Postby Braininvat on September 17th, 2015, 10:31 am 

...except for me to drop in my favorite IQ factoid: Richard Feynman's IQ was 125. If I hadn't already seen the decline of the credibility of IQ as an accurate measure of intellectual capacity, this would still have been the coup de grace for me.
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Re: Domesticating ants

Postby tantric on September 17th, 2015, 11:09 am 

okay, apologies, i'm well aware of my vulgarity and of the dubious value of IQ scores. allow me to lower myself a bit more and dispel a bit of disingeniousness. when i said i'm 3 years into a phd, i was implying that i am in fact still in the program. that is not the case. three years in and a random bit of my past caught up with me, whereupon the wise and merciful state in which i live decided that i could better serve mankind working in a slave factory making those ubiquitous green and white street signs, amidst a maximum security prison. i survived that, but obviously, not with damage. to say i have anger issues is a staggering understatement. once again, my bad, but now perhaps you can empathize a bit.

so yeah, convicted felon, grad school dropout with a load of student loans i defaulted on while locked up. thus, farming. the odd bit is that when i'm out picking peas or blueberries, i feel a deep, spiritual peace, almost bliss, that i never felt in grad school. i enjoy this new life, given what i've been through, i'm ready to truly appreciate it. c'est la vie.

see how i have fallen - i don't even have JSTOR access. weep for me ;-)

peace?
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Re: Domesticating ants

Postby Braininvat on September 17th, 2015, 11:26 am 

Interesting story about what sounds like an "outlier" in terms of prison statistics. I hope you may find a way, perhaps with the proceeds from peas and blueberries and such, to finish off that PhD, should the spirit ever move you in that worldly direction. My grandfather farmed and there have been times in my life when the turbulence and hectic quality of urban life made me genuinely consider a return to the land. Who knows what inspirations you will find out there in the fields. You can share them here, unless you are planning to patent them and must avoid public disclosure. :-)
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Re: Domesticating ants

Postby Darby on September 17th, 2015, 1:21 pm 

tantric » September 17th, 2015, 11:09 am wrote:okay, apologies, i'm well aware of my vulgarity and of the dubious value of IQ scores. allow me to lower myself a bit more and dispel a bit of disingeniousness. when i said i'm 3 years into a phd, i was implying that i am in fact still in the program. that is not the case. three years in and a random bit of my past caught up with me, whereupon the wise and merciful state in which i live decided that i could better serve mankind working in a slave factory making those ubiquitous green and white street signs, amidst a maximum security prison. i survived that, but obviously, not with damage. to say i have anger issues is a staggering understatement. once again, my bad, but now perhaps you can empathize a bit.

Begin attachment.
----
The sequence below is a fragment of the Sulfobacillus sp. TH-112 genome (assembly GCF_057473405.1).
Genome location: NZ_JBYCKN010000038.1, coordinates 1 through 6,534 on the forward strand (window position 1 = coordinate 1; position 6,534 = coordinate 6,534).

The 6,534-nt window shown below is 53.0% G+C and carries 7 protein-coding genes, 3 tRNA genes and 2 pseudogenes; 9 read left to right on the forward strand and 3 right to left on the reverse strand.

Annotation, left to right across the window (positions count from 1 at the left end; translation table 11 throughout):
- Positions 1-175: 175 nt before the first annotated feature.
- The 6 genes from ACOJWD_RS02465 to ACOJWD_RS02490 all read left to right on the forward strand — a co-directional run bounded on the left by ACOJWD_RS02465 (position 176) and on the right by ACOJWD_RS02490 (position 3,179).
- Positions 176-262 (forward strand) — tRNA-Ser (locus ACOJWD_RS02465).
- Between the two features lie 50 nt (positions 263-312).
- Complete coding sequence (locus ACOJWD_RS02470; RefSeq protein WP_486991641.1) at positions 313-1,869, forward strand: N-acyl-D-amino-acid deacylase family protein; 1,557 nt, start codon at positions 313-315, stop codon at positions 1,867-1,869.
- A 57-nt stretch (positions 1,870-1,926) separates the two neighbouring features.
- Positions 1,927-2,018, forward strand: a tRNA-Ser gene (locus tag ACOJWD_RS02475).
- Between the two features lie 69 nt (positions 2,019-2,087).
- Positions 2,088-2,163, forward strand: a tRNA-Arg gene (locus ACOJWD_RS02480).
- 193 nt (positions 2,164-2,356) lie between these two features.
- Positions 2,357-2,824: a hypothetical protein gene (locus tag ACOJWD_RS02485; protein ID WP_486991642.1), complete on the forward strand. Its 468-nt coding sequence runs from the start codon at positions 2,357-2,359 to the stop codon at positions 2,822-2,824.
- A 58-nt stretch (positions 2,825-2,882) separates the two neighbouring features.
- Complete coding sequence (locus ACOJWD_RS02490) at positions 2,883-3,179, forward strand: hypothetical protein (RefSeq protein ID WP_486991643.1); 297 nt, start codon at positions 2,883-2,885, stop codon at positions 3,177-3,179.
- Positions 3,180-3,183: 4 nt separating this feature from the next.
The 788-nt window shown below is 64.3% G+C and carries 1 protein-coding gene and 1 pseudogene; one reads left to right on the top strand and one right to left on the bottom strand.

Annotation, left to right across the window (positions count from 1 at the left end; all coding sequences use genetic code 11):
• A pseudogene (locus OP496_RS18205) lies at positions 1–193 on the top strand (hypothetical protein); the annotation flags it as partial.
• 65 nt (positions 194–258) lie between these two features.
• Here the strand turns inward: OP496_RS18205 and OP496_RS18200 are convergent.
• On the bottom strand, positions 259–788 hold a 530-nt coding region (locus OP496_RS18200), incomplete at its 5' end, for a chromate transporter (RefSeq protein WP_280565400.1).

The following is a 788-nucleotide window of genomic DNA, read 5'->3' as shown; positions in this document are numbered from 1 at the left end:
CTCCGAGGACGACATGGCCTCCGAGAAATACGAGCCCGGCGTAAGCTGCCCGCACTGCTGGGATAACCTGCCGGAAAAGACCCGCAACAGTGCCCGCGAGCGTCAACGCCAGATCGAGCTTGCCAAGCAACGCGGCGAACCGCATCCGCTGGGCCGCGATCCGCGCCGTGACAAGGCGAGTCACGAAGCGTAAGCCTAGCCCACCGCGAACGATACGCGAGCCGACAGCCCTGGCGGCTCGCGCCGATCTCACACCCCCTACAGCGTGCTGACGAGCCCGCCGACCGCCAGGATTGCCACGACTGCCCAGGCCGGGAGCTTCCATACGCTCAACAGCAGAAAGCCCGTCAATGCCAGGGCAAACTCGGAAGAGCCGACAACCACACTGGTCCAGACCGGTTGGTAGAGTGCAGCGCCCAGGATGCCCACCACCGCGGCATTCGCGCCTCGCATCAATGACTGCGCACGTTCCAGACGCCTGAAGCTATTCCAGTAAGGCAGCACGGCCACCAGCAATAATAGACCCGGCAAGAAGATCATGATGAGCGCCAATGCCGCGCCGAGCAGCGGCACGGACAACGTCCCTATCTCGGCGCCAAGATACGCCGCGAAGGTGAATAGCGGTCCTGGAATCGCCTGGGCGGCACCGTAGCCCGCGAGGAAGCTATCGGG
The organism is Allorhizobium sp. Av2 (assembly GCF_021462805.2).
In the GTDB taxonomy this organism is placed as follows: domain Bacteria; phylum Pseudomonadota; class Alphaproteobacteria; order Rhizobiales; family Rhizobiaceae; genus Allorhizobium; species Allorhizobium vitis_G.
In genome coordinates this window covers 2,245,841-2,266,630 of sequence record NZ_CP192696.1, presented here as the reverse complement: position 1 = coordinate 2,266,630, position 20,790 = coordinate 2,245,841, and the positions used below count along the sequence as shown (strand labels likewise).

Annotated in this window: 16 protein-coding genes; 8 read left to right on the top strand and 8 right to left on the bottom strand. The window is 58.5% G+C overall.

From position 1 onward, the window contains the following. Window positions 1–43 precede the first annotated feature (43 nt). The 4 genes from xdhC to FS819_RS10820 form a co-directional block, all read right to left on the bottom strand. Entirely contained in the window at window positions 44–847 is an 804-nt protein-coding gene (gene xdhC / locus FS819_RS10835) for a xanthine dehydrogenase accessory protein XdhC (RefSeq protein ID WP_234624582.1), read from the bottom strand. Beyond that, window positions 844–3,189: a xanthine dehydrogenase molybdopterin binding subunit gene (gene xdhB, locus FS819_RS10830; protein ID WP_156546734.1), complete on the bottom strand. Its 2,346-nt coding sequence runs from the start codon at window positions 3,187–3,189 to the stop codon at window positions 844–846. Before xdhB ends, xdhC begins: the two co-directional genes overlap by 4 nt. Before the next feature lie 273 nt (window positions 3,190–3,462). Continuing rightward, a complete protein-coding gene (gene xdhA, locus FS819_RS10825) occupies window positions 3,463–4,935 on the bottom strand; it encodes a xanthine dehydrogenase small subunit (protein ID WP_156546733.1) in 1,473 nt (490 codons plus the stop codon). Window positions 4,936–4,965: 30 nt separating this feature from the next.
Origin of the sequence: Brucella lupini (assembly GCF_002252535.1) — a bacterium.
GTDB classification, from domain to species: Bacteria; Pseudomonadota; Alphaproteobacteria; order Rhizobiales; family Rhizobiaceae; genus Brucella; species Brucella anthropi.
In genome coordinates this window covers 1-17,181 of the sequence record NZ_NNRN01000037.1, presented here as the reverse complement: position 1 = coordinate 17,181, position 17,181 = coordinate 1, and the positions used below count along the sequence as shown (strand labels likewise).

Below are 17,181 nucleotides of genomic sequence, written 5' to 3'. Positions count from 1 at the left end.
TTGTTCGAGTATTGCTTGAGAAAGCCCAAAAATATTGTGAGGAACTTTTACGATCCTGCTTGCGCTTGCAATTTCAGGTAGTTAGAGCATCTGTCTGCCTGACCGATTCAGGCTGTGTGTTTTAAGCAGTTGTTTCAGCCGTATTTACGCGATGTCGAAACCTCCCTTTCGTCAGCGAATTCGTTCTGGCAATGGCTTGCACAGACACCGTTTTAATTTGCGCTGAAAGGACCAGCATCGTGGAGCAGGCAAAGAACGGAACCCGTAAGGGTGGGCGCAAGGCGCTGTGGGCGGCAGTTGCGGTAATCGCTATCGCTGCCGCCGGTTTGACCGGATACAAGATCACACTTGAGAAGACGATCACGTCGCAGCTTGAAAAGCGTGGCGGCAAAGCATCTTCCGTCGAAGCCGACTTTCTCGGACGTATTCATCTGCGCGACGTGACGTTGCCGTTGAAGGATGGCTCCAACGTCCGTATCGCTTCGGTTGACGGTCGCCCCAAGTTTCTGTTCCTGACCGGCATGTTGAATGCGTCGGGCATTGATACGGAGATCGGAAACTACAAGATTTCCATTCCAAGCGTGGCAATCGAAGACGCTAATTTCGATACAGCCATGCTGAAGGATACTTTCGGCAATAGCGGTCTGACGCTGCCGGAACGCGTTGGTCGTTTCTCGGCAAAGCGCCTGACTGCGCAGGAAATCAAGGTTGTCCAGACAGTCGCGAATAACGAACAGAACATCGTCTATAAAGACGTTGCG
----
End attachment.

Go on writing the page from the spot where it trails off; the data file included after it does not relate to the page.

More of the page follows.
so yeah, convicted felon, grad school dropout with a load of student loans i defaulted on while locked up. thus, farming. the odd bit is that when i'm out picking peas or blueberries, i feel a deep, spiritual peace, almost bliss, that i never felt in grad school. i enjoy this new life, given what i've been through, i'm ready to truly appreciate it. c'est la vie.

see how i have fallen - i don't even have JSTOR access. weep for me ;-)

peace?


Peace. Blueberries are my "safe word" and are always good for a free pass, in nearly all circumstances. :-)

I can empathize with life path derailment, in my case due to spinal issues, chronic pain, cancer, and a few other things. I'll politely stop there, because I'm not comfortable oversharing (hence my non-existent presence on social media), and sympathy sours my stomach. That's just me.

Back on topic.
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Re: Domesticating ants

Postby wolfhnd on September 17th, 2015, 11:22 pm 

Braininvat » Thu Sep 17, 2015 3:26 pm wrote: My grandfather farmed and there have been times in my life when the turbulence and hectic quality of urban life made me genuinely consider a return to the land.


I remember as a kid my very contagiously frightened mother would have us all gather together and pray every time a storm seemed to threaten the wheat crop so I'm not so sure about the concept of lowered stress. ;-)

I mentioned an article on genetically modified insects as a form of domestication that had real potential. At the extreme end of the GM spectrum we simple leave the fields to go wild and "grow" our food in vats. Sort of like having your cake and eating it if you enjoy the out of doors.
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Re: Domesticating ants

Postby Darby on September 17th, 2015, 11:27 pm 

Wolfhnd: Somehow, I think the lyrics of America the Beautiful would lose their poetic luster if we change "amber waves of grain" to "hydroponic vats of goo". j/k
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Re: Domesticating ants

Postby tantric on September 18th, 2015, 1:18 am 

it's not that the article on GMO insects isn't a good direction, nor is it an objection to GMO in principle. my problem is real world issue of how GMO's are dealt with legally. i was envisioning a tool to help farmers reduce their use of chemical pesticides, but if they have to pay BigAg every time they use it, if they get sued for breeding their own new hives instead of buying them...well, that's not helping.

i can easily see how an amino acid deletion a la Jurassic park (the dinos couldn't make lysine and were thus dependent on an artificiial supply) would be a a fantastic control mechanism...still, people in developing nations aren't going be using them.

also, consider the Mofu people in Cameroon. when their huts are infested with termites, they dig up colonies of Dorylus driver ants and bring them inside. i'm having a hard time finding journal references to this in english, but from the transcript of Nova's Mater of the Killer Ants i gather that only a handful of Dorylus workers are collected and brought into the house, whereupon they go straight for the termite queen, causing the termites to abandon the hut.